Among the 1,138 fallen from Florida who remain faceless in the archive, there are 35 from St. Petersburg, 84 from Tampa and 13 from Clearwater, who served in every branch of the military.
Others are remembered in photos and recollections, frozen in time.
For St. Petersburg's Herbert William "Bill" Scott III, 21, killed in a U.S. Army helicopter explosion on June 12, 1968, his sisters Susan and Sheila posted remembrances. Sheila Scott Gordon wrote: "My son, and your nephew was visiting you at the Wall today. He is now a Naval Officer and reminds me so much of you. His brother and sister always visit you at the Wall when they are in D.C. and your memory is being passed on through them. You are so missed."
Scott is buried at Memorial Park Cemetery in St. Petersburg.
"What do we have left to remember Bill by?" Susan Scott McDonald wrote. "In my closet rests a cherished box of tapes he sent to us and a now-antiquated tape recorder. He sounds as clear to me as if he were sitting next to me, enthusiastically recounting his arrival in Vietnam and his respectful wonder at the countryside and the people. I wince as I hear his cold getting worse as the tapes progress."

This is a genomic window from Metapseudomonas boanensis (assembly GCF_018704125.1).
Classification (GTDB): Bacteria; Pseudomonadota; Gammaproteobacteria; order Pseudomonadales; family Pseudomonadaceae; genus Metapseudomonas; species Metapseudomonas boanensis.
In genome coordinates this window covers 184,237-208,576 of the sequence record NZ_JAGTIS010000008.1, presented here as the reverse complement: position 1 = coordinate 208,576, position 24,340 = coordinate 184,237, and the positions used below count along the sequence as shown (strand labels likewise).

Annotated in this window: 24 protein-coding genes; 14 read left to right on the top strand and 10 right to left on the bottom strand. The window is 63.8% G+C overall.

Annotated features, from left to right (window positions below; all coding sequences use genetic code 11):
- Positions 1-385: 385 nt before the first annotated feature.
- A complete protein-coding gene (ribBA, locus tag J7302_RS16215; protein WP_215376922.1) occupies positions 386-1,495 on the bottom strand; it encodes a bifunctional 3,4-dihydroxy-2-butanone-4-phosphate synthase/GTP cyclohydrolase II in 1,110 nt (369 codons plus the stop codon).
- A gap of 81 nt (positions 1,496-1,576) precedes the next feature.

Susan named her son after her brother.
But for other names, there are no photos, no personal remembrances and the barest of details, such as Bobby Elmer Gray, a 20-year-old Marine listed as being from Tampa who died on July 7, 1970. Or Howard W. Snitchler, 21, an Army private first class from Largo who died on April 28, 1968, and is buried at Riverhurst Cemetery in Endicott, N.Y.
Among those still considered missing in action is Army Capt. Thomas I. Ledbetter, 28, of Tampa.
Ledbetter went missing during a two-day search and destroy mission on June 17, 1964. He is among the first casualties of the war from the Tampa Bay area.
"As an American, I would like to thank you for your service and for your sacrifice made on behalf of our wonderful country. The youth of today could gain much by learning of heroes such as yourself, men and women whose courage and heart can never be questioned," Curt Carter posted in a remembrance in June. "May God allow you to read this, and may he allow me to someday shake your hand when I get to Heaven to personally thank you."
Times staff writer Aaron Sharockman contributed to this report.